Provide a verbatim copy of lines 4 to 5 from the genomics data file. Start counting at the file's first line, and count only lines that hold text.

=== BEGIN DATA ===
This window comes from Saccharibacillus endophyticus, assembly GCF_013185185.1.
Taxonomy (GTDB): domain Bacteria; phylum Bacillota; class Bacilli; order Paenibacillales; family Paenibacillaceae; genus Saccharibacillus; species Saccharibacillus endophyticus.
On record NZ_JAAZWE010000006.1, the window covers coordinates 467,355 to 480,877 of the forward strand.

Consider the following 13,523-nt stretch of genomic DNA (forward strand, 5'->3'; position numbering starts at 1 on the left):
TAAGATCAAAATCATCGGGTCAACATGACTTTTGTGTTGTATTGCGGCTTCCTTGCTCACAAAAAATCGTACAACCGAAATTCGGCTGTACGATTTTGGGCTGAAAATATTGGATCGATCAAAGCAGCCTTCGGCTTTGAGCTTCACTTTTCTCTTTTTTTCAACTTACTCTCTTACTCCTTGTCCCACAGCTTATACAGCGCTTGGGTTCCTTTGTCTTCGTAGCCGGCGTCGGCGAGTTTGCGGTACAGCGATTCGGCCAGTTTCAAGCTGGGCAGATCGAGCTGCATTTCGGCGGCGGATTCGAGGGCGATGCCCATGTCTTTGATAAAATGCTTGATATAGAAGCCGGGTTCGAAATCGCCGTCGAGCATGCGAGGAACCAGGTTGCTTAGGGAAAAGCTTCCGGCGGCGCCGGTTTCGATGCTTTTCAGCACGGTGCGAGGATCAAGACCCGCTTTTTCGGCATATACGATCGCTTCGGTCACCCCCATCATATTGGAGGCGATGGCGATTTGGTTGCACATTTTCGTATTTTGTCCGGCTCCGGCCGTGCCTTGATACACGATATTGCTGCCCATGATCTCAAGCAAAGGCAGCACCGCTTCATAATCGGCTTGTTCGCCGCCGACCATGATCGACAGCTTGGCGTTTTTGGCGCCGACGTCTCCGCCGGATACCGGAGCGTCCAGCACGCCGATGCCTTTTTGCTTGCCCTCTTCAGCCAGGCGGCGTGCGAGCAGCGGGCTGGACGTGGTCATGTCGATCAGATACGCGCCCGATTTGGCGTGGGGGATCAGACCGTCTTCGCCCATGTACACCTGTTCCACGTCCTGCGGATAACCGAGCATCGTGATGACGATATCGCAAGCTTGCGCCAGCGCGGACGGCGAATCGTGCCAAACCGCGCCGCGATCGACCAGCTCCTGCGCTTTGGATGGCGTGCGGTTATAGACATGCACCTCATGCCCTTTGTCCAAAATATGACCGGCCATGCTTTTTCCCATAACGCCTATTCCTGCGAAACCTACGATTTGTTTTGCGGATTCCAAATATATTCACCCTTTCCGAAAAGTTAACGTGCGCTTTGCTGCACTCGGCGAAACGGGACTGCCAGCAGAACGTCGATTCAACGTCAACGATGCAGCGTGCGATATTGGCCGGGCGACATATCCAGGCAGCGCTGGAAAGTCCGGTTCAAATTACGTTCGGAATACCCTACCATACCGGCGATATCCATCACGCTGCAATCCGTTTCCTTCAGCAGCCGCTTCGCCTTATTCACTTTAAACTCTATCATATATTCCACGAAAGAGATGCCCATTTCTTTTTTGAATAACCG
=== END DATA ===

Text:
Consider the following 13,523-nt stretch of genomic DNA (forward strand, 5'->3'; position numbering starts at 1 on the left):
TAAGATCAAAATCATCGGGTCAACATGACTTTTGTGTTGTATTGCGGCTTCCTTGCTCACAAAAAATCGTACAACCGAAATTCGGCTGTACGATTTTGGGCTGAAAATATTGGATCGATCAAAGCAGCCTTCGGCTTTGAGCTTCACTTTTCTCTTTTTTTCAACTTACTCTCTTACTCCTTGTCCCACAGCTTATACAGCGCTTGGGTTCCTTTGTCTTCGTAGCCGGCGTCGGCGAGTTTGCGGTACAGCGATTCGGCCAGTTTCAAGCTGGGCAGATCGAGCTGCATTTCGGCGGCGGATTCGAGGGCGATGCCCATGTCTTTGATAAAATGCTTGATATAGAAGCCGGGTTCGAAATCGCCGTCGAGCATGCGAGGAACCAGGTTGCTTAGGGAAAAGCTTCCGGCGGCGCCGGTTTCGATGCTTTTCAGCACGGTGCGAGGATCAAGACCCGCTTTTTCGGCATATACGATCGCTTCGGTCACCCCCATCATATTGGAGGCGATGGCGATTTGGTTGCACATTTTCGTATTTTGTCCGGCTCCGGCCGTGCCTTGATACACGATATTGCTGCCCATGATCTCAAGCAAAGGCAGCACCGCTTCATAATCGGCTTGTTCGCCGCCGACCATGATCGACAGCTTGGCGTTTTTGGCGCCGACGTCTCCGCCGGATACCGGAGCGTCCAGCACGCCGATGCCTTTTTGCTTGCCCTCTTCAGCCAGGCGGCGTGCGAGCAGCGGGCTGGACGTGGTCATGTCGATCAGATACGCGCCCGATTTGGCGTGGGGGATCAGACCGTCTTCGCCCATGTACACCTGTTCCACGTCCTGCGGATAACCGAGCATCGTGATGACGATATCGCAAGCTTGCGCCAGCGCGGACGGCGAATCGTGCCAAACCGCGCCGCGATCGACCAGCTCCTGCGCTTTGGATGGCGTGCGGTTATAGACATGCACCTCATGCCCTTTGTCCAAAATATGACCGGCCATGCTTTTTCCCATAACGCCTATTCCTGCGAAACCTACGATTTGTTTTGCGGATTCCAAATATATTCACCCTTTCCGAAAAGTTAACGTGCGCTTTGCTGCACTCGGCGAAACGGGACTGCCAGCAGAACGTCGATTCAACGTCAACGATGCAGCGTGCGATATTGGCCGGGCGACATATCCAGGCAGCGCTGGAAAGTCCGGTTCAAATTACGTTCGGAATACCCTACCATACCGGCGATATCCATCACGCTGCAATCCGTTTCCTTCAGCAGCCGCTTCGCCTTATTCACTTTAAACTCTATCATATATTCCACGAAAGAGATGCCCATTTCTTTTTTGAATAACCG